The petition takes a research-based, data-driven approach to identify habitat areas essential to the growth and viability of economically beneficial fish species, to allow shrimping in these areas only with the methods and gear and during the times to ensure maximum protection against bycatch of juvenile finfish while ensuring the most effective management strategies to protect these habitat areas from destructive practices.

The petition proposes the following: (1) designate all of North Carolina’s currently unclassified inshore and ocean waters as special secondary nursery areas; (2) establish clear criteria for the opening of shrimp season in special secondary nursery areas; and (3) limit the types of gear and when and how gear may be used to harvest shrimp in special secondary nursery areas during shrimp season.

What’s the Problem?

Commercially and recreationally valuable fish, including Atlantic croaker, spot, and weakfish, are in trouble on our coast. The amount of juvenile fish caught and wasted in the shrimp trawl fishery is unsustainably high in North Carolina’s sounds and important habitat areas.

It is estimated that for every pound of shrimp caught in North Carolina waters, four pounds of bycatch—mostly juvenile fish—are caught in shrimp trawls and discarded as waste.

The impact of shrimp trawl bycatch is felt east coast-wide. Commercially and recreationally valuable fish stocks, including Atlantic croaker, spot, and weakfish, are declining or depleted along the east coast. Mortality from bycatch in shrimp trawls in North Carolina exceeds the total commercial and recreational harvest of spot, croaker, and weakfish for the entire southeastern Atlantic coast. North Carolina is the only state on the east coast to allow shrimp trawling in its sounds, fish nurseries, and estuaries.

North Carolina’s sounds and estuaries are highly productive areas that provide essential habitat to later juvenile fish before these fish have an opportunity to spawn and contribute to the adult population. Shrimp trawling effort is highest in North Carolina sounds, which destroys fragile habitat areas and devastates large quantities of juvenile fish.

The Petition proposals when enacted will: (1) protect North Carolina fisheries resources for all people of the State; (2) balance the needs of the commercial shrimping industry with the need to protect juvenile finfish and important habitat areas, which will benefit all fishermen; (3) improve the commercial and recreational fishing industries by putting North Carolina’s fish stocks on the road to recovery; (4) improve the viability and sustainability of our fisheries resources by protecting North Carolina’s sounds and estuaries; (5) ensure that more fish survive as juveniles and grow, thrive, and spawn at least once to contribute to the adult population; (6) bring North Carolina in line with all other east coast and gulf states in limiting trawling in sensitive and essential habitat areas; (7) restore fairness and balance to a fisheries management system that has benefitted a select user group to the exclusion of others; and (8) reduce bycatch of juvenile fish, protect valuable habitats in important nursery areas, and preserve the economically and culturally important commercial and recreational fishing industries.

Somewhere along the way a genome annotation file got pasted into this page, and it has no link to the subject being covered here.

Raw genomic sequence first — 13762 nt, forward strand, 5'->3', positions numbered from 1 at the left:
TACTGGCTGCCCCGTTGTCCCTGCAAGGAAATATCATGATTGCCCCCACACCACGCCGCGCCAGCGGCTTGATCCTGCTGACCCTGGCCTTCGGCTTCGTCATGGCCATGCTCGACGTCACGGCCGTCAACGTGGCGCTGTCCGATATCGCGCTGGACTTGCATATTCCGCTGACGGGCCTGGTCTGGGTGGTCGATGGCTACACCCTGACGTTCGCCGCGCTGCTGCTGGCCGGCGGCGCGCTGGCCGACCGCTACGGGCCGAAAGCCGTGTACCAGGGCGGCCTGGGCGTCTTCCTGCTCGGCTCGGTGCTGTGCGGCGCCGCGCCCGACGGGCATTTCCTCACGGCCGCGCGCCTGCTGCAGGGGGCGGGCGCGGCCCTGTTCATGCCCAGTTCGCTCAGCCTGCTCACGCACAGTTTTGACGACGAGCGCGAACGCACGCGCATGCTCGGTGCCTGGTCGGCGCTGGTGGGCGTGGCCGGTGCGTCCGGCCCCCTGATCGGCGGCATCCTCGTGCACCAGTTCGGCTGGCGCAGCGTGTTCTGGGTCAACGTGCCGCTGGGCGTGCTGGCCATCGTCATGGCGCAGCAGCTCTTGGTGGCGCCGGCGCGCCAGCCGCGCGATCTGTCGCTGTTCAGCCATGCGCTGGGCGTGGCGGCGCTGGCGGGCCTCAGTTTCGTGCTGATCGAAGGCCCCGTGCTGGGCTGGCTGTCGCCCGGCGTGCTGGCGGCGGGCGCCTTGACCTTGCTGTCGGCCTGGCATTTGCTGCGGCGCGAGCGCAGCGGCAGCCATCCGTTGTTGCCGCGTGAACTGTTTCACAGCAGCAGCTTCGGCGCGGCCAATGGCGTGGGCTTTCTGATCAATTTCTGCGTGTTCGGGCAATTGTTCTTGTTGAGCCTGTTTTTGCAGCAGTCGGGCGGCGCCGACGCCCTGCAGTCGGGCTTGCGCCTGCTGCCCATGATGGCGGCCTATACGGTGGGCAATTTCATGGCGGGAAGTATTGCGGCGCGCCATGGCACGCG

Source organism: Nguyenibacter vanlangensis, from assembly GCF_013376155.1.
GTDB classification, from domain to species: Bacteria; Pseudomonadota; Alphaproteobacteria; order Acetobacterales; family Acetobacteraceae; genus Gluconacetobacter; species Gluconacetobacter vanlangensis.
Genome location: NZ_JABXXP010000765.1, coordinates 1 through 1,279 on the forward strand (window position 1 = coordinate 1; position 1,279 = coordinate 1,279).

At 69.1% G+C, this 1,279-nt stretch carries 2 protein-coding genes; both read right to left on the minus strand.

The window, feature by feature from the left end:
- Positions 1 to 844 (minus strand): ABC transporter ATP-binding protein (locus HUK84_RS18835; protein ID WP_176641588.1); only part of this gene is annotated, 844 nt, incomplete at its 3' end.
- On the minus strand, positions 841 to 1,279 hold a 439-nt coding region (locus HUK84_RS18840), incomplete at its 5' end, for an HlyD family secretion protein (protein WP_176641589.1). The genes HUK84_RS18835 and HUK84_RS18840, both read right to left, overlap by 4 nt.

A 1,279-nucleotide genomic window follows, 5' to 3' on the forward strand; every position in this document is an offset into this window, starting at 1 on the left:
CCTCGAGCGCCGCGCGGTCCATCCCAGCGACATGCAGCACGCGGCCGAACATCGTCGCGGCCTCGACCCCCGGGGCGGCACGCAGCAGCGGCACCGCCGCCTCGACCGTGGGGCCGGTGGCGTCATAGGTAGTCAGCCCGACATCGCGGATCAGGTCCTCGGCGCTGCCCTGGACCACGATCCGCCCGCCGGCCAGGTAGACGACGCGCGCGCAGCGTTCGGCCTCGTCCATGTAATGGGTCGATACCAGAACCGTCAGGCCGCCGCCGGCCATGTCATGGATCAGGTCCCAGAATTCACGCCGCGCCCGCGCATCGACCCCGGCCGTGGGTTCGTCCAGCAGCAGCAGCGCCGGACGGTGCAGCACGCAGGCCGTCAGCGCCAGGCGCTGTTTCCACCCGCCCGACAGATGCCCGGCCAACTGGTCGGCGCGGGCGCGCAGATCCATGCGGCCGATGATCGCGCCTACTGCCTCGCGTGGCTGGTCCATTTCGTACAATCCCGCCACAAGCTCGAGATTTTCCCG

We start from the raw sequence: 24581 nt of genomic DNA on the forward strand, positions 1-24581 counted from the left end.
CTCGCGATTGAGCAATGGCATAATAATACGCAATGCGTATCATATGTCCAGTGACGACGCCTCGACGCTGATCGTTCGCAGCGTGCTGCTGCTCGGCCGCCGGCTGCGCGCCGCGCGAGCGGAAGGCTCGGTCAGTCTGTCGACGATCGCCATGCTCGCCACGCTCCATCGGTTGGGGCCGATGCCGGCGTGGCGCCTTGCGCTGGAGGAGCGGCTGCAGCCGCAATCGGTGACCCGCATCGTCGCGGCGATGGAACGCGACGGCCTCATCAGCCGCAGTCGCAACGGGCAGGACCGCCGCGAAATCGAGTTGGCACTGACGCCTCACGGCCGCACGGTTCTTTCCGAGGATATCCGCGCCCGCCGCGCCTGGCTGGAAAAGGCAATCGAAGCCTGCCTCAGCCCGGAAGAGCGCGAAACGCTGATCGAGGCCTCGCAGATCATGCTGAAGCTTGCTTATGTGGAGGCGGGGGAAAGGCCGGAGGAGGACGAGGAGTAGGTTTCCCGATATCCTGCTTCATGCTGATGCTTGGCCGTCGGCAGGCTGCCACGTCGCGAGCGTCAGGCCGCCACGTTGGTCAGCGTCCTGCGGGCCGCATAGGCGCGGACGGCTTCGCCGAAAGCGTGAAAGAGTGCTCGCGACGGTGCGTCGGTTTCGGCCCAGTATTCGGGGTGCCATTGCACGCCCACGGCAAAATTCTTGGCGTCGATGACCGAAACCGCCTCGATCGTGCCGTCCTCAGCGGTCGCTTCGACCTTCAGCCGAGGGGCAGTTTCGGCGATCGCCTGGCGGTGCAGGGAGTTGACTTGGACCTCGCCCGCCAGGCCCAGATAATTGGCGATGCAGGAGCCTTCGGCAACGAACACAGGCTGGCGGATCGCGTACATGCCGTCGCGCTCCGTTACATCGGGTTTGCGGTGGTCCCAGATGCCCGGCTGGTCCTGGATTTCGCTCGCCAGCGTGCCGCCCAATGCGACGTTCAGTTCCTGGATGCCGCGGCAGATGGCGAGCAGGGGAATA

This action brings the problem of shrimp trawling bycatch of juvenile finfish into focus and presents meaningful management measures to address the problem. The NCWF is proud to represent the interests of the public trust resource and all those people who enjoy and depend upon this resource.

 

The chairman of the North Carolina Marine Fisheries Commission said he intends to allow public comment on a petition for rulemaking calling for habitat protections that, if adopted, would impact shrimp trawl fishing in most North Carolina waters.

The petition was submitted Nov. 2 by the North Carolina Wildlife Federation, and the commission has 120 days from that date to grant or deny the request.

Chairman Sammy Corbett outlined the petition review procedure at the commission’s business meeting last week.

First, the petition must be deemed complete. Under state law, a person may petition any agency or commission to adopt or change a rule by submitting a written rulemaking petition that contains the proposed text of the requested rule change and a statement of the effect of the requested rule change. Commission rules require additional information.

If the petition is deemed complete, Corbett said he intends to take public comment through the commission’s advisory committees, possibly at a joint advisory committee meeting similar to one held in 2013 on a similar petition.

The commission will then discuss and vote on the petition at its February meeting.